Impact of Gender and Opportunity Recognition on Attitude to Piracy of Computer Industry Products

By Okurame, David E; Ogunfowora, A S | Gender & Behaviour, June 2011 | Go to article overview
Save to active project

Impact of Gender and Opportunity Recognition on Attitude to Piracy of Computer Industry Products

Okurame, David E, Ogunfowora, A S, Gender & Behaviour


Software piracy has defied punitive measures, posing threats to jobs of millions of employees and the computer industry. The study proposed an attitudinal approach to the wide-reaching problem and examines the variance explained by gender and opportunity recognition in attitude to piracy of software products. It utilized a correlational design in a survey of two hundred and forty students in an institution of higher learning located in southwestern Nigeria. Results indicate that opportunity recognition and attitudes toward software piracy have a significant positive relationship = .18, p < .01). Opportunity recognition accounted for 3.5 percent (p = < .01) of the variance in attitudes toward software piracy, indicating that it favourably disposes an individual to software piracy. Contrary to hypothesis, gender was not significantly related to attitudes toward software piracy = .06, n.s.). Practical implications of findings and future research directions are discussed.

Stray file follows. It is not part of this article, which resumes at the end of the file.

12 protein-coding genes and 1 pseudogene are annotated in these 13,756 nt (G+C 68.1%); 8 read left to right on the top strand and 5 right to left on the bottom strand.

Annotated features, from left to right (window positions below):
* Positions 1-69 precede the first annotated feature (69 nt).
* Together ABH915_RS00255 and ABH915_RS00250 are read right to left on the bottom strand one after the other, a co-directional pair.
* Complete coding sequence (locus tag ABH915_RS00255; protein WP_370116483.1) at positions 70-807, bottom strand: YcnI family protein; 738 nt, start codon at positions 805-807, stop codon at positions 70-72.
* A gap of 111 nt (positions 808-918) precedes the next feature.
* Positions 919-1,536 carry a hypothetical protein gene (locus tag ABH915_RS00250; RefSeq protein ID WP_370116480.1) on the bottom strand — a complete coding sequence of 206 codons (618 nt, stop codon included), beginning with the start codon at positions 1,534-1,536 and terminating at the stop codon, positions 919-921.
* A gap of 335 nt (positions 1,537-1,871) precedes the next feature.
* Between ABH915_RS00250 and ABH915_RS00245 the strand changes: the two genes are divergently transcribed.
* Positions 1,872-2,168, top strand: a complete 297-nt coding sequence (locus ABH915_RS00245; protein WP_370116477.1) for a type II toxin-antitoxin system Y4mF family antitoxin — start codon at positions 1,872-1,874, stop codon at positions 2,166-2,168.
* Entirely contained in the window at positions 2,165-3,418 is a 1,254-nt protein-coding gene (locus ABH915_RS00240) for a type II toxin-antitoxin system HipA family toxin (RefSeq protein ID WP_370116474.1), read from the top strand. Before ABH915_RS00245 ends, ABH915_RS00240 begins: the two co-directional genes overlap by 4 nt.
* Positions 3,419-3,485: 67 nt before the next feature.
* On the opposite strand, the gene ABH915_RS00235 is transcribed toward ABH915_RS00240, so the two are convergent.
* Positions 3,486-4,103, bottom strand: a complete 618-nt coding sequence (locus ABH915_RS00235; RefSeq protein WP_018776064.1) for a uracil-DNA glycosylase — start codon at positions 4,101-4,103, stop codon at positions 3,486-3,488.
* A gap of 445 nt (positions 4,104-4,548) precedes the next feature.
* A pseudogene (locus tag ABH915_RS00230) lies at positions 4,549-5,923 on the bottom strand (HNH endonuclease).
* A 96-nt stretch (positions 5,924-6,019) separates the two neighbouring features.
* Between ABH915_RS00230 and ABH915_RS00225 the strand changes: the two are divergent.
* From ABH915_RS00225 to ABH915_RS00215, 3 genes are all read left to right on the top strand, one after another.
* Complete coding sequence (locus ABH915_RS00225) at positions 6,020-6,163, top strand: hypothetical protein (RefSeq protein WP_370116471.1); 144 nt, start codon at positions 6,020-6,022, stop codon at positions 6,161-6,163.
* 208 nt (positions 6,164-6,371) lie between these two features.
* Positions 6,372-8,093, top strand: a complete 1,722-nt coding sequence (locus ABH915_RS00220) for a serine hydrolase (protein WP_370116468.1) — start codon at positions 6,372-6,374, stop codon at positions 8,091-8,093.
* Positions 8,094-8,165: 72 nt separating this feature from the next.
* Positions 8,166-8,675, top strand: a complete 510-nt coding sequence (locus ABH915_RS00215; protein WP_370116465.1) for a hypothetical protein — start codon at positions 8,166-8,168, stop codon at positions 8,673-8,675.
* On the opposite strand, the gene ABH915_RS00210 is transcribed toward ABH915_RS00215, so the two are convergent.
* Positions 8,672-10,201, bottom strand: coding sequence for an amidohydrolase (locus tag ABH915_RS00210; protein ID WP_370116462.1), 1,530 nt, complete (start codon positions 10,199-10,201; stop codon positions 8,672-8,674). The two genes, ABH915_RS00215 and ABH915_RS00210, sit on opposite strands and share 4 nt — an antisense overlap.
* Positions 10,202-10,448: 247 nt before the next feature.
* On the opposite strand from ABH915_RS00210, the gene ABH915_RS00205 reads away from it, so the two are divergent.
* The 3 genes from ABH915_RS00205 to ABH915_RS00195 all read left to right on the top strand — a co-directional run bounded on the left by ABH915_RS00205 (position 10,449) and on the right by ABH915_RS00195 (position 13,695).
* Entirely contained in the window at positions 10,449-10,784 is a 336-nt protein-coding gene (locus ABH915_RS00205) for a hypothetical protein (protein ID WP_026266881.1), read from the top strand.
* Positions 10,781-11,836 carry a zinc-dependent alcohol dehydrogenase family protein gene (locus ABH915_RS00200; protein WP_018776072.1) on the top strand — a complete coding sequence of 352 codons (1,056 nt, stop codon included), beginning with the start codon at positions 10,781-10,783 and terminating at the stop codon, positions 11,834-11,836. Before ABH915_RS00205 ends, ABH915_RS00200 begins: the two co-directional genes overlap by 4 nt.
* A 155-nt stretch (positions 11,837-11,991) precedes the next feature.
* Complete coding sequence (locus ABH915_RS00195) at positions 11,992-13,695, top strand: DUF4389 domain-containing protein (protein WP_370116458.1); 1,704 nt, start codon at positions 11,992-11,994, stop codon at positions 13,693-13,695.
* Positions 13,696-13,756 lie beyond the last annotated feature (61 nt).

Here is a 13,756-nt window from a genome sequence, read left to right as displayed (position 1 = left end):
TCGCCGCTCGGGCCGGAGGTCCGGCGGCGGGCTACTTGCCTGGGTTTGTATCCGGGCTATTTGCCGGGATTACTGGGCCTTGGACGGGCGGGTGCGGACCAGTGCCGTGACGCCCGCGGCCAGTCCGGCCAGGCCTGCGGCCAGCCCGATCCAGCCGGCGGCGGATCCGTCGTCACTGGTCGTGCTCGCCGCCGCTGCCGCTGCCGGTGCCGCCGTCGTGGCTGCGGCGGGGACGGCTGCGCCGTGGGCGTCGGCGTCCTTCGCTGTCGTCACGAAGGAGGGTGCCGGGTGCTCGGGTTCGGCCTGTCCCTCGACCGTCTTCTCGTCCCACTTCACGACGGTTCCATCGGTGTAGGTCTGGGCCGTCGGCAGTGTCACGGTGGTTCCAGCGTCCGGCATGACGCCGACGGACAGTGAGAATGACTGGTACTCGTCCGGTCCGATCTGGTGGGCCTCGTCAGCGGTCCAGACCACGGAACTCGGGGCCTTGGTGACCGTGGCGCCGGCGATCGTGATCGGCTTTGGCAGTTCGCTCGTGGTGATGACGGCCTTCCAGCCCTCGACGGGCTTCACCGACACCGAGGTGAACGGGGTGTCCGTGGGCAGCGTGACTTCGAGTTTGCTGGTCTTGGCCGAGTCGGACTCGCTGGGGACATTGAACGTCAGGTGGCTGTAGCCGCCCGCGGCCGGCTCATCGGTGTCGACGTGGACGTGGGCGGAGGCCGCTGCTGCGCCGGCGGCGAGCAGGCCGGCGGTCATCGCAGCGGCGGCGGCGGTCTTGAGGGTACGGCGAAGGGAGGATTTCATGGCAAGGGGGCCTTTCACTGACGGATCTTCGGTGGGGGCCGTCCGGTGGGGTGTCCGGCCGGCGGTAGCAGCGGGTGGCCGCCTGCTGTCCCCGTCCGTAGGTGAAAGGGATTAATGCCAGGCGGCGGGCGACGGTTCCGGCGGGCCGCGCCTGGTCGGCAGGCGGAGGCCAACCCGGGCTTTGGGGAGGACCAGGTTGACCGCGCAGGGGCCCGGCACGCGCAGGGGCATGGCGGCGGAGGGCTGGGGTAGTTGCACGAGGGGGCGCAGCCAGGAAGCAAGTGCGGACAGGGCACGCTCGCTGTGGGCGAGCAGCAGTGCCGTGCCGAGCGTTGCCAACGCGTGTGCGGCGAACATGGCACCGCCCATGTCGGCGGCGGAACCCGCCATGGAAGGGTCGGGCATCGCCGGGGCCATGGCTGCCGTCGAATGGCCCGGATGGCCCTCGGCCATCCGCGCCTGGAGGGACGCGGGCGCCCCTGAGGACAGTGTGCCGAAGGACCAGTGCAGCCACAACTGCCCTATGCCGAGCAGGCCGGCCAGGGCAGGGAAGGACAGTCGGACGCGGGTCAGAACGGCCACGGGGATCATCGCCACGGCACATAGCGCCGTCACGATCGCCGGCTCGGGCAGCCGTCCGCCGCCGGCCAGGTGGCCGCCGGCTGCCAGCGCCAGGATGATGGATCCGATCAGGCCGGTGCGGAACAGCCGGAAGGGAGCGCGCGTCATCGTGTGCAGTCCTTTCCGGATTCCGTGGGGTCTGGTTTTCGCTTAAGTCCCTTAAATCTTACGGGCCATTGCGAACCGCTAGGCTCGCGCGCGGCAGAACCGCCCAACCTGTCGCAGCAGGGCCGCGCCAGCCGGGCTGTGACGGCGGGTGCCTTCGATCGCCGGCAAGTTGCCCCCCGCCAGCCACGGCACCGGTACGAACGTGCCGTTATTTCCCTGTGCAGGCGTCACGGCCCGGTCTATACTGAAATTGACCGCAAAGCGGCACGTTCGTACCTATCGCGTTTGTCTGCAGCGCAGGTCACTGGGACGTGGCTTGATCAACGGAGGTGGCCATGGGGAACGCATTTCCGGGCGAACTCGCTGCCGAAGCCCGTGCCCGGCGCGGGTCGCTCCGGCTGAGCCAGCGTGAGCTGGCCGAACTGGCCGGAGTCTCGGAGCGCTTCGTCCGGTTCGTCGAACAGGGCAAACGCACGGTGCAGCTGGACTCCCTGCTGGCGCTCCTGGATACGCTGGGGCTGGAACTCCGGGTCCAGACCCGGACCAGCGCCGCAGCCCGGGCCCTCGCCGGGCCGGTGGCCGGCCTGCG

Key words: Gender; opportunity recognition; attitudes to software piracy; computer industry; Nigeria.


Software piracy has been described as the unauthorized duplication, reuse and /or distribution of copyrighted computer programmes (Higgins, 2006; Dupin-Bryant, 2010). This includes software that is stored on hard drives, floppy disks, CD-ROMS, and the internet as well as software on personal computers (Higgins, 2006). It is a form of white-collar crime that has assumed an alarming proportion due to wide spread access to computers, mobile communication and the internet (Hagan & Kay, 1990; Motivans, 2004). An appreciation of the negative effects of software piracy on the computer industry and their employees, and the society at large has brought to the fore a need to focus on all dimensions to the problem. The government has assisted the situation by enacting laws that stipulates stiff penalties for the infringement of copyright. Organizations in the industry have licensed their software products and have engaged in enlightenment, surveillance and prosecution of violators of their copyright. In addition, some have incorporated anti-copying devices to their products, offered free auditing software to detect pirated copies and published punishment for violation of their copyright (Peace, Gallettea & Thong, 2003).

Despite the stiff penalties for infringement, piracy behaviour has continued unabated (Moinul, 2010). The ease with which software can be copied without permission has made it difficult to detect and to enforce piracy laws (Peace et al, 2003). As such, the problem has continued to hurt many software businesses costing the industry a fortune in lost revenue, diminishing incentive to sustain innovative production and causing the retrenchment of thousands of computer industry workers (Peace et al, 2003; Dupin-Bryant, 2010). The phenomenon has equally been a particularly harrowing experience for employees in the software industry: they are constantly in fear of losing their jobs - the employment of a conservative estimate of 1 million workers is threatened at every point in time. For this reason alone, software piracy should be a major source of concern to an organizational psychologist and a keen enthusiast of employee well-being and the survival of the software industry.